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The Gilgo Beach killings suspect is charged with two more murders. Here's what to know

Surrounded by law enforcement, victims' families, attorneys and others, Suffolk County District Attorney Raymond Tierney pauses during a news conference in Riverhead, N.Y., on Thursday.
Seth Wenig
/
AP
Surrounded by law enforcement, victims' families, attorneys and others, Suffolk County District Attorney Raymond Tierney pauses during a news conference in Riverhead, N.Y., on Thursday.

The man accused of killing multiple women and dumping their remains on a Long Island, N.Y., beach has been charged with two more murders.

Rex Heuermann, a 60-year-old architect, appeared in court Thursday for his arraignment in the deaths of Jessica Taylor and Sandra Costilla, two young women who police believe were the victims of men targeting sex workers.

Heuermann has already been charged in the murders of four other women, known as the “Gilgo Four,” whose remains were found within the same quarter-mile stretch on Gilgo Beach in 2010.

It’s been almost a year since his arrest marked a breakthrough in a decade-long investigation into a series of disappearances that grabbed national attention and inspired the 2020 Netflix film Lost Girls.

Heuermann has pleaded not guilty to all murder charges. He was ordered to be held behind bars without bail and is due to return to court on July 30.

Here’s what else to know about the case.

The suspect has been charged with murdering six women

Between 2010 and 2011, police uncovered the remains of 11 people found near Gilgo Beach between Nassau and Suffolk counties on Long Island. Most of them were sex workers who were killed as early as 1996, according to Suffolk County Police. Investigators have long suspected a serial killer was responsible, but have also said that the victims were unlikely murdered by the same killer.

The dead include Jessica Taylor, Valerie Mack, Shannan Gilbert, Amber Lynn Costello, Megan Waterman, Melissa Barthelemy and Maureen Brainard-Barnes, all in their 20s.

Police said they were unable to determine the cause of death for Gilbert — whose disappearance led to the discovery of the string of slayings — but said her death was likely accidental, a conclusion her family disputed.

In July 2023, a major break in the case came with the arrest of Heuermann.

He was then charged in the killings of three of the so-called Gilgo Four women: Barthelemy, 24, Waterman, 22, and Costello, 27. He was charged with killing the fourth, Brainard-Barnes, this January.

Cell phone location data and DNA samples found on the remains initially tied him to the four women.

Since his arrest, several pieces of evidence have pointed to Heuermann as the suspect.

He lived in Massapequa Park, where a few of the victims were last seen.

A witness described seeing a victim, Costello, driven by a man in a Chevrolet Avalanche. It was later discovered that Heuermann owned a Chevrolet Avalanche.

Subpoenas and search warrants linked Heuermann to multiple burner cellphones used to contact victims. An email associated with Heuermann's suspected burner cellphones was repeatedly used to conduct "thousands of searches" related to "sex workers, sadistic, torture-related pornography and child pornography," according to court records.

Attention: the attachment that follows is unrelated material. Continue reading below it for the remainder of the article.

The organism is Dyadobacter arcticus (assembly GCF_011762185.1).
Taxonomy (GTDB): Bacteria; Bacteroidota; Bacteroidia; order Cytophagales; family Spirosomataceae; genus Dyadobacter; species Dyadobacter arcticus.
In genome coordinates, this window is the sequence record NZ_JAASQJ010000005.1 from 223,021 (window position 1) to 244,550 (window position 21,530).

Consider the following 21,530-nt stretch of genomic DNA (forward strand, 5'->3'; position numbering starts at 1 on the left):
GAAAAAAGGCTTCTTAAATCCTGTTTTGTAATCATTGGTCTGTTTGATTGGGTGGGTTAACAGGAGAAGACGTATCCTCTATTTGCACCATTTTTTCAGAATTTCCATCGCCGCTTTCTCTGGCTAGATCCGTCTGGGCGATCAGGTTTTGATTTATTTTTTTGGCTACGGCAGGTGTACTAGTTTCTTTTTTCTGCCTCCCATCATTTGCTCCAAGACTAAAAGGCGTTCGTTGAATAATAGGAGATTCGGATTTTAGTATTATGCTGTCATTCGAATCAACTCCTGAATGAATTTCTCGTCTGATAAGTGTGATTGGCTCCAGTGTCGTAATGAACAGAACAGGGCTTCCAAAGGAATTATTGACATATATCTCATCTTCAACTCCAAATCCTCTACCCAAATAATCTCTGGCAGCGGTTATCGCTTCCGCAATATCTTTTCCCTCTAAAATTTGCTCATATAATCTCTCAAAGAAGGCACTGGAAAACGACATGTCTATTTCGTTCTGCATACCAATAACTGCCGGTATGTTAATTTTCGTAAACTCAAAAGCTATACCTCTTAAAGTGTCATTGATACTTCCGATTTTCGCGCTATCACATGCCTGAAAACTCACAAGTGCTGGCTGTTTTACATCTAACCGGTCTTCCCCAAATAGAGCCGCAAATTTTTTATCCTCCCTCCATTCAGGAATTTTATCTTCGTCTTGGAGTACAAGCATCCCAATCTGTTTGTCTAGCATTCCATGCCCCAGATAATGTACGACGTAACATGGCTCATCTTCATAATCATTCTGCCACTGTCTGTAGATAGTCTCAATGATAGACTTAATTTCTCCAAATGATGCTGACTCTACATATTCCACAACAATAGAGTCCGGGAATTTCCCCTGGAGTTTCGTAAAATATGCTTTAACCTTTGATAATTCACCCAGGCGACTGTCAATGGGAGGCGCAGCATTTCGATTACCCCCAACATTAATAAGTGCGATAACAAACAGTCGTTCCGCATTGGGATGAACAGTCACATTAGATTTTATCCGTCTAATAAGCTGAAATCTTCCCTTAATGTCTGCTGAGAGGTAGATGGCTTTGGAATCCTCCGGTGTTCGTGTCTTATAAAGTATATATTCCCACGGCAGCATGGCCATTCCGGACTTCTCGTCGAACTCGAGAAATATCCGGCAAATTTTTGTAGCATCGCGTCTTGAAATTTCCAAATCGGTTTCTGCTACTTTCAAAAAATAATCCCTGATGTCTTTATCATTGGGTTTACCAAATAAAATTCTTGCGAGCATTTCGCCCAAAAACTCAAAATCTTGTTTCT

New charges suggest the serial killings began earlier than previously thought

The new murder charge against Heuermann for the 1993 death of Costilla makes her the earliest known victim in the string of murders and suggests the architect allegedly began killing 30 years ago — earlier than police previously thought.

In November 1993, the remains of Costilla, 28, were found by hunters in a wooded area of Southampton, N.Y., according to a recent court filing.

Taylor, another victim, disappeared in July 2003. Her remains were discovered that year and in 2011, in two separate locations. In 2003, a dog walker found her body decapitated and arms severed in a wooded area of Manorville, about 40 miles from Heuermann’s home. In 2011, her skull, hands and forearm were recovered less than a mile from where the Gilgo Four were found.

In both cases, male hairs found on the remains of both Costilla and Taylor were tested and found to be a likely DNA match to Heuermann, prosecutors said.

The suspect allegedly kept a planning document to “blueprint” his killings

The recovery of data on hard drives and other devices revealed that Heuermann had a “significant collection of violent, bondage, and torture pornography" dating back to 1994, according to court documents filed this week.

The collection depicts “pornographic images that are consistent with the crime scenes of both Sandra Costilla and Jessica Taylor,” Suffolk County District Attorney Raymond Tierney said at a press briefing on Thursday.

Prosecutors also announced the recent discovery of a suspected planning document Heuermann used to “methodically blueprint” his killings. The Microsoft Word document, which Heuermann allegedly tried to delete, was recovered in March on a hard drive found in the architect’s basement. It was one of more than 350 devices investigators retrieved during searches of his home.

The document, pictured in the court filing, includes checklists that appear to involve steps to complete before, during and after killings, according to the court documents.

The tasks are littered with references to sexual and mutilation acts done to victims, prosecutors said.

The steps include reminders to “have story set” and to destroy pictures and other apparent evidence. A “body prep” list has a note to “remove head and hands."

If convicted on the current charges, Heuermann faces multiple sentences of life without parole.

NPR's Juliana Kim contributed to this report.

Copyright 2024 NPR

Emma Bowman
[Copyright 2024 NPR]